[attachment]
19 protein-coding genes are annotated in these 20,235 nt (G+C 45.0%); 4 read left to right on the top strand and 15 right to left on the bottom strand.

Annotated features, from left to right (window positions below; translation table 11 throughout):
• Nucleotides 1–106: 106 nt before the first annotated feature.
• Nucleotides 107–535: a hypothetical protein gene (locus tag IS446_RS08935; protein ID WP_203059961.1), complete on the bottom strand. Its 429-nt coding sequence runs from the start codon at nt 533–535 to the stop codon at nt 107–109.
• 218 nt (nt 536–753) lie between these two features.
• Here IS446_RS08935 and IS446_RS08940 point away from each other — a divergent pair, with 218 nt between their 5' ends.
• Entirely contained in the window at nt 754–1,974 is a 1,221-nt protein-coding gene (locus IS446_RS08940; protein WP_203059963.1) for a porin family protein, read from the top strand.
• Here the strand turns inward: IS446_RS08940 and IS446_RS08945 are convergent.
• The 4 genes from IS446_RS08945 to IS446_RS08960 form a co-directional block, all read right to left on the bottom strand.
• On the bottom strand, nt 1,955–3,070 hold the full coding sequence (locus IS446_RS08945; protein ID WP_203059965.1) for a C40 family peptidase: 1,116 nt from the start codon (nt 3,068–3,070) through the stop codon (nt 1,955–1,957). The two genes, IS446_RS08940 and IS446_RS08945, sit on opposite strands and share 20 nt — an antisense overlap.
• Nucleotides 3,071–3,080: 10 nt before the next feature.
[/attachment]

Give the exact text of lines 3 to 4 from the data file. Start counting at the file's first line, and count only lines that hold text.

• Nucleotides 1–106: 106 nt before the first annotated feature.
• Nucleotides 107–535: a hypothetical protein gene (locus tag IS446_RS08935; protein ID WP_203059961.1), complete on the bottom strand. Its 429-nt coding sequence runs from the start codon at nt 533–535 to the stop codon at nt 107–109.